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Why make the switch to LED lighting?

May 19, 2020

From Energy.gov

LED is a highly energy efficient lighting technology, and has the potential to fundamentally change the future of lighting in the United States.  Residential LEDs — especially ENERGY STAR rated products — use at least 75% less energy, and last 25 times longer, than incandescent lighting.

Widespread use of LED lighting has the greatest potential impact on energy savings in the United States. By 2027, widespread use of LEDs could save about 348 TWh of electricity: This is the equivalent annual electrical output of 44 large electric power plants (1000 megawatts each), and a total savings of more than $30 billion at today’s electricity prices.

LED lighting is currently available in a wide variety of home and industrial products, and the list is growing every year. The rapid development of LED technology leads to more products and improved manufacturing efficiency, which also results in lower prices. 

Unlike incandescent bulbs, which release 90 percent of their energy as heat, LEDs use energy far more efficiently with little wasted heat.

The high efficiency and directional nature of LEDs makes them ideal for many industrial uses. LEDs are increasingly common in street lights, parking garage lighting, walkway and other outdoor area lighting, refrigerated case lighting, modular lighting, and task lighting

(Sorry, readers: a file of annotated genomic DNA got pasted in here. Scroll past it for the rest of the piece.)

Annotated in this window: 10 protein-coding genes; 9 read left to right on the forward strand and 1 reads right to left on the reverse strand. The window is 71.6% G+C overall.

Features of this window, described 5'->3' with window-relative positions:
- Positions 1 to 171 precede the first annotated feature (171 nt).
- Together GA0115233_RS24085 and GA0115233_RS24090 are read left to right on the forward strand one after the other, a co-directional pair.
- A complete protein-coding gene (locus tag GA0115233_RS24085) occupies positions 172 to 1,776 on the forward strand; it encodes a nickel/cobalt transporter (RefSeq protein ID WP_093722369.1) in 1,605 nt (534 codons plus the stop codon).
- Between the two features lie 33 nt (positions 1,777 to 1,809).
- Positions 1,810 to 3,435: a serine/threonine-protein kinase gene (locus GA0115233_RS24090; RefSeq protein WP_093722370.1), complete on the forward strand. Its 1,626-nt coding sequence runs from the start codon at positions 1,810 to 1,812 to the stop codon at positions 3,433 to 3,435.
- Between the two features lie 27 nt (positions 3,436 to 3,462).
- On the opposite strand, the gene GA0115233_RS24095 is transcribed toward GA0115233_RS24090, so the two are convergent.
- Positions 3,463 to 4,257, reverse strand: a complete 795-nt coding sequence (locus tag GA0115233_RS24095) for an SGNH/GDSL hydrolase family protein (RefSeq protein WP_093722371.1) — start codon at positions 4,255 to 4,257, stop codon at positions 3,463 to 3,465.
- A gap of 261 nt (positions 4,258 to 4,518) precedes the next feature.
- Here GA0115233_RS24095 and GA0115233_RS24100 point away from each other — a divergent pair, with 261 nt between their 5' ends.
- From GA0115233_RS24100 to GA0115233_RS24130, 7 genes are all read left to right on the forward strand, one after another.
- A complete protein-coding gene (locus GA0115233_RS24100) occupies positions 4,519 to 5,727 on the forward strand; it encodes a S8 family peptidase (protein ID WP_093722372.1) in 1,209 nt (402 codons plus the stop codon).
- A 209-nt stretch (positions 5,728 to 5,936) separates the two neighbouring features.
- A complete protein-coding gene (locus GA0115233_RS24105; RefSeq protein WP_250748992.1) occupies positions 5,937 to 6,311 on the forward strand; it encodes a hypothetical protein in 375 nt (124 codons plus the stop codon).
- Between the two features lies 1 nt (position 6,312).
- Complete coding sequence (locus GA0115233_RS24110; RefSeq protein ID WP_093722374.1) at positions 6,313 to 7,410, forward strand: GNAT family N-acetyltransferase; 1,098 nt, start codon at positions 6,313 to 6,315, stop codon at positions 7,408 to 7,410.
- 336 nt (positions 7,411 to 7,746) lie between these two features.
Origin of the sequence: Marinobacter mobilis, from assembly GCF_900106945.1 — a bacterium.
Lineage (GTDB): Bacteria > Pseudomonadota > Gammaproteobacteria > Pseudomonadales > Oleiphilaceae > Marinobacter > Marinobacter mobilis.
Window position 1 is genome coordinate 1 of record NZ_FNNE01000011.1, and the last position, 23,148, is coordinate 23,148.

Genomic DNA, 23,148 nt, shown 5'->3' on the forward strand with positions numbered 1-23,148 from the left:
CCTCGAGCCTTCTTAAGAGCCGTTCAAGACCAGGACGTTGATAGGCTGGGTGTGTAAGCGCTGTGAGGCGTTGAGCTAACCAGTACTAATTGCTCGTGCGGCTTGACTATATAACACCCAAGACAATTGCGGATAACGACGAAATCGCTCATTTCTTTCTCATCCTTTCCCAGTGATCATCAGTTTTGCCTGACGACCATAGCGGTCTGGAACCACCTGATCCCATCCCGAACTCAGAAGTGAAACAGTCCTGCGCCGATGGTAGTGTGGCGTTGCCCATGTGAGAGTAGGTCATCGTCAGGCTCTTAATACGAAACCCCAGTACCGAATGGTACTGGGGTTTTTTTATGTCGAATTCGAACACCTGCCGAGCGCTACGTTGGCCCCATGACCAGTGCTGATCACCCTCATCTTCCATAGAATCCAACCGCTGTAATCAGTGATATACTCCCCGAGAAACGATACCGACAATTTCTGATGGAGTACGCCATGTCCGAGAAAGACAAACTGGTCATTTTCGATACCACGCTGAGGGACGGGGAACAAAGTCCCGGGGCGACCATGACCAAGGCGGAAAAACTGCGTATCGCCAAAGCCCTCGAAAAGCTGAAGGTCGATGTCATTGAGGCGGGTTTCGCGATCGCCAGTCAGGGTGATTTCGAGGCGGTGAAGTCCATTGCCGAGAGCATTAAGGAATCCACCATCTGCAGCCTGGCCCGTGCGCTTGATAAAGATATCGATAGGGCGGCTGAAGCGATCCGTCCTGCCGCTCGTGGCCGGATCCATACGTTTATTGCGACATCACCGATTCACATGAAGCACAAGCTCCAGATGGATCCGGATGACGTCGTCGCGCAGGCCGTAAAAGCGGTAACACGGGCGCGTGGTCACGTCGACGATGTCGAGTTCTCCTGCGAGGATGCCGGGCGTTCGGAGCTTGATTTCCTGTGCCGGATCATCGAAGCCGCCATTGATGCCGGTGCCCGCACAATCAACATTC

Recessed downlights are commonly used in a number of office and commercial settings. DOE estimates there are at least 500 million recessed downlights installed, and more than 20 million are sold each year. LED technology can decrease downlight wattage by 75% or more providing greater efficiency with dramatically lower costs.

Back in 2012, about 49 million LEDs were installed in the U.S. — saving about $675 million in annual energy costs. Switching entirely to LED lights over the next two decades could save the U.S. $250 billion in energy costs, reduce electricity consumption for lighting by nearly 50 percent and avoid 1,800 million metric tons of carbon emissions.

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